Plasma prolactin in patients with colorectal cancer. Value in follow-up and as a prognosticator

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Published on Monday, 16 April 2018

Abstract

BACKGROUND: Preoperative plasma prolactin and carcinoembryonic antigen (CEA) levels were assessed to monitor disease recurrence and to identify low-risk and high-risk patients with Dukes B or C colorectal cancer.

METHODS: Prolactin and CEA were estimated by radioimmunoassay method. Blood samples were collected preoperatively and sequentially thereafter from patients with colorectal cancer (N = 114); the samples were compared with samples from age-matched healthy control subjects (smokers and nonsmokers, N = 45). For rest of the analysis, patients with Dukes A disease (N = 7) were not included because of the small number. In monitoring recurrences, the criteria for positive test for the two markers was a continual increase in the marker level after an initial decrease or persistent high level of the marker. These were the indicators of relapse or no response to treatment. To determine the efficacy of the preoperative markers, the patients were grouped according to disease status at the end of 3 years, i.e., patients who had response to the treatment modalities (N = 52) and patients who later had progressive disease (N = 55). To determine the prognostic significance of preoperative marker levels, the patients were divided according to the cutoff levels (upper normal limits); for prolactin the cutoff level was 20.0 ng/ml plasma, and for CEA it was 5.0 ng/ml plasma.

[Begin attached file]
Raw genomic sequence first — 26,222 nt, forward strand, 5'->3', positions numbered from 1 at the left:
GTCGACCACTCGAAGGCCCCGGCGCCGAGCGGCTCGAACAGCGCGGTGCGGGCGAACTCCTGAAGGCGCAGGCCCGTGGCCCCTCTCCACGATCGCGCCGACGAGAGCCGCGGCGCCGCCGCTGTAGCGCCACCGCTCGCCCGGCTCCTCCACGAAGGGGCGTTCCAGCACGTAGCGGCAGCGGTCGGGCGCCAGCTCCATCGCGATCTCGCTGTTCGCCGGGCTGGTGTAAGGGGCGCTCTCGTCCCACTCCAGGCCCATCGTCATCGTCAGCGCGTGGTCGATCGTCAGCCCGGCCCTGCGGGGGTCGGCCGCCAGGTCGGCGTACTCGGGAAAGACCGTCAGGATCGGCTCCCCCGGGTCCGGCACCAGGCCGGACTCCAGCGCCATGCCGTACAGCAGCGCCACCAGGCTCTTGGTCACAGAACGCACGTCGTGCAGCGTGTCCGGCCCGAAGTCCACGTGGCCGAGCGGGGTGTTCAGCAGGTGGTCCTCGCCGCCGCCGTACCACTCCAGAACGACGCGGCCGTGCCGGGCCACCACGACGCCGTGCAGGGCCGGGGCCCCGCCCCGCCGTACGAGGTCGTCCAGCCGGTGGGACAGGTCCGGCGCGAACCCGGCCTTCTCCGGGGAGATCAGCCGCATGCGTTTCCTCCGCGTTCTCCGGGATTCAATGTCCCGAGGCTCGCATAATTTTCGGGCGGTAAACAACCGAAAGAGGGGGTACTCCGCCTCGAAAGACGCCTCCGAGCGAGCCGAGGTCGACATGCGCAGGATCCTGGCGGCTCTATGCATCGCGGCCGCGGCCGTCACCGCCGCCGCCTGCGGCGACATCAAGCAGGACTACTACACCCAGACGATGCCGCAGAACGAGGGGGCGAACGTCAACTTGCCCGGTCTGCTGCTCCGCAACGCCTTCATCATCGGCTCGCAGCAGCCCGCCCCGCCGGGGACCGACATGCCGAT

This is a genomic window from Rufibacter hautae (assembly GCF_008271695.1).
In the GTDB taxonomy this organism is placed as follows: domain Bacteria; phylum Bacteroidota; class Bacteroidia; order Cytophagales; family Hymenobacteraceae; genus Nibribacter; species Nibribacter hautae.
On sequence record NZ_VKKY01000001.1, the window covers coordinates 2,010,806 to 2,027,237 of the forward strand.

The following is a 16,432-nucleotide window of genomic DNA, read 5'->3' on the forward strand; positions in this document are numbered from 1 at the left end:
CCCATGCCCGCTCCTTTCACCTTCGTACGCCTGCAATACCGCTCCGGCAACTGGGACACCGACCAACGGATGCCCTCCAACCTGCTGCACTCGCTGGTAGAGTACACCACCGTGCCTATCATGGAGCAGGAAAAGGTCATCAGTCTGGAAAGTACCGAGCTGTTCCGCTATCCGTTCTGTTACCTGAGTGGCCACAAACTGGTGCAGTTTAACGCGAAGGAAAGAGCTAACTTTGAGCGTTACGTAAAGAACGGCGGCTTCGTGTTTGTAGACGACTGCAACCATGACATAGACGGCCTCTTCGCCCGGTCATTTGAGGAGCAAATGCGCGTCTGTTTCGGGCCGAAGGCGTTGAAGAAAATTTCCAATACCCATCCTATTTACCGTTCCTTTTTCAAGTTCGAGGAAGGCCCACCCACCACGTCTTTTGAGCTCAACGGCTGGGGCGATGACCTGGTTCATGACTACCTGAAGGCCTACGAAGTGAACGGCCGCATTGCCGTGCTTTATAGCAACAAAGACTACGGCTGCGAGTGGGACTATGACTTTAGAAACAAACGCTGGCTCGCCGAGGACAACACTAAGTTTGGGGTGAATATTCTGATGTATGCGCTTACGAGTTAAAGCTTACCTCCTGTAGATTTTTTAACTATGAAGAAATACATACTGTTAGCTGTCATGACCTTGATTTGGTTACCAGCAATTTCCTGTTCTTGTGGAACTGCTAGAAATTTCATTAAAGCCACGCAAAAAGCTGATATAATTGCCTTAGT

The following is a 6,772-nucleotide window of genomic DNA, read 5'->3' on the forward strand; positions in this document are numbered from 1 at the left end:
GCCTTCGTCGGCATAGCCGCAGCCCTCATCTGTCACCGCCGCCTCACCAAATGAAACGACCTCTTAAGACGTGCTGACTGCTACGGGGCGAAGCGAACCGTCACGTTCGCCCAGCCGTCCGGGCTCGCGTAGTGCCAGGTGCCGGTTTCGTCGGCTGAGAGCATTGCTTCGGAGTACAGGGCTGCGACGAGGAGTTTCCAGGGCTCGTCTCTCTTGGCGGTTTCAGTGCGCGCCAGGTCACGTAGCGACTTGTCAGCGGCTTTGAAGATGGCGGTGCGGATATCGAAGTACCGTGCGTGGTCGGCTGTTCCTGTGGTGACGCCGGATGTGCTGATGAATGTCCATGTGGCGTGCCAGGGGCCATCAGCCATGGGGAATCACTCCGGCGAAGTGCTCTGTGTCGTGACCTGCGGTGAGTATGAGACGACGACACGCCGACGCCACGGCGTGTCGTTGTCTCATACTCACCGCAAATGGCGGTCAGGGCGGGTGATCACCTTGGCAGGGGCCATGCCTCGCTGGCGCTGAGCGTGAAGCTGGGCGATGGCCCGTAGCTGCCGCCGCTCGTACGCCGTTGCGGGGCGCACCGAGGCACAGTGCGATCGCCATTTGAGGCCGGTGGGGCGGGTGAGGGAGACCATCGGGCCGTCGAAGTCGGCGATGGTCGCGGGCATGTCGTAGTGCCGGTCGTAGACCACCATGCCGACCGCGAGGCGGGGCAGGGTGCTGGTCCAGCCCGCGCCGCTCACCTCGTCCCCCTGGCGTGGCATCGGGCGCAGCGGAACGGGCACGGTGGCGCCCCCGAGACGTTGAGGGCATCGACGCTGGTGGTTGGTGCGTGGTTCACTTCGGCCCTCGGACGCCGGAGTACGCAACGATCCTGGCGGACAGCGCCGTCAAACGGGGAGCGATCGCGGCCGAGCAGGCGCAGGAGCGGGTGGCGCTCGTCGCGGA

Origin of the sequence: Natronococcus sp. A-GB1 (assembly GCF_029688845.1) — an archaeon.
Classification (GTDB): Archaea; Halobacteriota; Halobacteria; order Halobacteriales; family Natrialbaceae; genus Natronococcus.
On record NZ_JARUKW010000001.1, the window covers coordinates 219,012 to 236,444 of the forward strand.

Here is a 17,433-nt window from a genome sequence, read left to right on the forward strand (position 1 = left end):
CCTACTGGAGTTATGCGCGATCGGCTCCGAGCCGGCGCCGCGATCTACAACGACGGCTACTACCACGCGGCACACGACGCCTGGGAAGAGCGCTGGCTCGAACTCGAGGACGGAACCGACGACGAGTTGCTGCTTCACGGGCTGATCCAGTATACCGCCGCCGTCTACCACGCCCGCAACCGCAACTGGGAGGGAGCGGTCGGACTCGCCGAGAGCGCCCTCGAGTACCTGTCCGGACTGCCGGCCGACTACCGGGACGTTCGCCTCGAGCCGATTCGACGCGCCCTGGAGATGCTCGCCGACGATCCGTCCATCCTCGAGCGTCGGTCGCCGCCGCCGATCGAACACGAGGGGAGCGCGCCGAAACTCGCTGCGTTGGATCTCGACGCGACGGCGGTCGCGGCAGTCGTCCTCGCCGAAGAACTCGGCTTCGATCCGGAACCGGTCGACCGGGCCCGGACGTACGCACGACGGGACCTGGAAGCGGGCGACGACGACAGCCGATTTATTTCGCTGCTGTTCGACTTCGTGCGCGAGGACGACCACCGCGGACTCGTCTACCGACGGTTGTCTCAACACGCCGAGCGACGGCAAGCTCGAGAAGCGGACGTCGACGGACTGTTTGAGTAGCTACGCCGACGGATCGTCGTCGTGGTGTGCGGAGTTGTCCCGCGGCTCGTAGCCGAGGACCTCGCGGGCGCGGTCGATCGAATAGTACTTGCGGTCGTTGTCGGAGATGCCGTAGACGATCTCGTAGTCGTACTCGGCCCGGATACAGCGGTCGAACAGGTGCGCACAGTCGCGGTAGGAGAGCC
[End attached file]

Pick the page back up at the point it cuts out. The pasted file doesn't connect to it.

RESULTS: Both of the markers were significantly high in patients with colorectal cancer compared with the markers of their respective control subjects (P < 0.0001). In monitoring disease course, the predictive power of prolactin was 100%, whereas that of CEA was 66%. Prolactin showed a lead time of 2-3 months. Preoperative prolactin levels were significantly higher in patients who later had progressive disease (P < 0.001) than in patients who had response to the treatments. However, such an intergroup variation was not observed for CEA. Patients with preoperative levels of prolactin greater than 20.0 ng/ml had shorter overall survival times than did those with prolactin levels less than 20.0 ng/ml plasma; such a trend was not observed for patients with CEA levels less than 5.0 ng/ml and those with CEA levels greater than 5.0 ng/ml plasma.

CONCLUSION: Prolactin is a better overall marker than is CEA in patients with Dukes B or C colorectal cancer. The authors recommend the use of plasma prolactin levels to help identify low-risk and high-risk patient subgroups so that high-risk patients may be followed up more intensely and treated accordingly. Hyperprolactinemic patients with Dukes B or C disease have shortened survival time.

 

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